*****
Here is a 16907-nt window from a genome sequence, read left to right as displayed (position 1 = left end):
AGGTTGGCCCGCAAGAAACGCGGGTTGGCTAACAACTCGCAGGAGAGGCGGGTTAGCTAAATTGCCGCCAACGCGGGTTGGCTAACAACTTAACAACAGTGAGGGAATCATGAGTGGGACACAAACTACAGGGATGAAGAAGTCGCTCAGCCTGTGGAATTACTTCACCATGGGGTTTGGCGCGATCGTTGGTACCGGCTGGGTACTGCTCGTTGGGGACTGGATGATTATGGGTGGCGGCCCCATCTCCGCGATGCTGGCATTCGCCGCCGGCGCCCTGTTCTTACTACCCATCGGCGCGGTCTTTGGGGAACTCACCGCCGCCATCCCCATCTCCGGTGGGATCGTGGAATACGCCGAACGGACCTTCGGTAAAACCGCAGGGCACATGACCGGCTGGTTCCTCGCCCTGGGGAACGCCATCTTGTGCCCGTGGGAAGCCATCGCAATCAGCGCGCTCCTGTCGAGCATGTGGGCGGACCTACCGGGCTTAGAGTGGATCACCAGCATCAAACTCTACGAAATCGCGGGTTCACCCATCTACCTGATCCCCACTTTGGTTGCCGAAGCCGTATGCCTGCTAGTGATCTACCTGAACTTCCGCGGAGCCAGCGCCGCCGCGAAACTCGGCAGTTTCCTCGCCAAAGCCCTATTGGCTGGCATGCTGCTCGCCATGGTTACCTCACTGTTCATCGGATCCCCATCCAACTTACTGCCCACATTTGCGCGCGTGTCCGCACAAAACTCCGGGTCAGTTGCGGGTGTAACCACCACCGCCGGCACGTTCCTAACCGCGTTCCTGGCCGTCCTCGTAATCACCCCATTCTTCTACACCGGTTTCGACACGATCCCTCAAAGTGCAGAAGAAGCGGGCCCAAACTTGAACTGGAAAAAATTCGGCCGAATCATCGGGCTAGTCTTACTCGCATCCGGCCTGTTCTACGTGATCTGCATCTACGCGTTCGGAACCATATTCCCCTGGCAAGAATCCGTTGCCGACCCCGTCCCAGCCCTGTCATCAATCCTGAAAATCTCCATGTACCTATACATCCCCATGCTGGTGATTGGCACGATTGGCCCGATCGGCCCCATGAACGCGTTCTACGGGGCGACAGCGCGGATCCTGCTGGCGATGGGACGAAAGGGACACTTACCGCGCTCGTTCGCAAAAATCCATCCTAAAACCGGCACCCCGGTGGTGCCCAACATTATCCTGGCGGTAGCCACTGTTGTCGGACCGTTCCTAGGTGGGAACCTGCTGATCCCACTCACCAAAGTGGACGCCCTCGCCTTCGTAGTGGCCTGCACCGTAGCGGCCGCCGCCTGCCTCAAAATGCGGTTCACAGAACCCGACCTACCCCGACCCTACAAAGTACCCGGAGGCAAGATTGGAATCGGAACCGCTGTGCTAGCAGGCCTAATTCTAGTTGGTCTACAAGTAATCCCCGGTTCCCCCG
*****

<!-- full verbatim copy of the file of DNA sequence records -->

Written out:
Here is a 16907-nt window from a genome sequence, read left to right as displayed (position 1 = left end):
AGGTTGGCCCGCAAGAAACGCGGGTTGGCTAACAACTCGCAGGAGAGGCGGGTTAGCTAAATTGCCGCCAACGCGGGTTGGCTAACAACTTAACAACAGTGAGGGAATCATGAGTGGGACACAAACTACAGGGATGAAGAAGTCGCTCAGCCTGTGGAATTACTTCACCATGGGGTTTGGCGCGATCGTTGGTACCGGCTGGGTACTGCTCGTTGGGGACTGGATGATTATGGGTGGCGGCCCCATCTCCGCGATGCTGGCATTCGCCGCCGGCGCCCTGTTCTTACTACCCATCGGCGCGGTCTTTGGGGAACTCACCGCCGCCATCCCCATCTCCGGTGGGATCGTGGAATACGCCGAACGGACCTTCGGTAAAACCGCAGGGCACATGACCGGCTGGTTCCTCGCCCTGGGGAACGCCATCTTGTGCCCGTGGGAAGCCATCGCAATCAGCGCGCTCCTGTCGAGCATGTGGGCGGACCTACCGGGCTTAGAGTGGATCACCAGCATCAAACTCTACGAAATCGCGGGTTCACCCATCTACCTGATCCCCACTTTGGTTGCCGAAGCCGTATGCCTGCTAGTGATCTACCTGAACTTCCGCGGAGCCAGCGCCGCCGCGAAACTCGGCAGTTTCCTCGCCAAAGCCCTATTGGCTGGCATGCTGCTCGCCATGGTTACCTCACTGTTCATCGGATCCCCATCCAACTTACTGCCCACATTTGCGCGCGTGTCCGCACAAAACTCCGGGTCAGTTGCGGGTGTAACCACCACCGCCGGCACGTTCCTAACCGCGTTCCTGGCCGTCCTCGTAATCACCCCATTCTTCTACACCGGTTTCGACACGATCCCTCAAAGTGCAGAAGAAGCGGGCCCAAACTTGAACTGGAAAAAATTCGGCCGAATCATCGGGCTAGTCTTACTCGCATCCGGCCTGTTCTACGTGATCTGCATCTACGCGTTCGGAACCATATTCCCCTGGCAAGAATCCGTTGCCGACCCCGTCCCAGCCCTGTCATCAATCCTGAAAATCTCCATGTACCTATACATCCCCATGCTGGTGATTGGCACGATTGGCCCGATCGGCCCCATGAACGCGTTCTACGGGGCGACAGCGCGGATCCTGCTGGCGATGGGACGAAAGGGACACTTACCGCGCTCGTTCGCAAAAATCCATCCTAAAACCGGCACCCCGGTGGTGCCCAACATTATCCTGGCGGTAGCCACTGTTGTCGGACCGTTCCTAGGTGGGAACCTGCTGATCCCACTCACCAAAGTGGACGCCCTCGCCTTCGTAGTGGCCTGCACCGTAGCGGCCGCCGCCTGCCTCAAAATGCGGTTCACAGAACCCGACCTACCCCGACCCTACAAAGTACCCGGAGGCAAGATTGGAATCGGAACCGCTGTGCTAGCAGGCCTAATTCTAGTTGGTCTACAAGTAATCCCCGGTTCCCCCG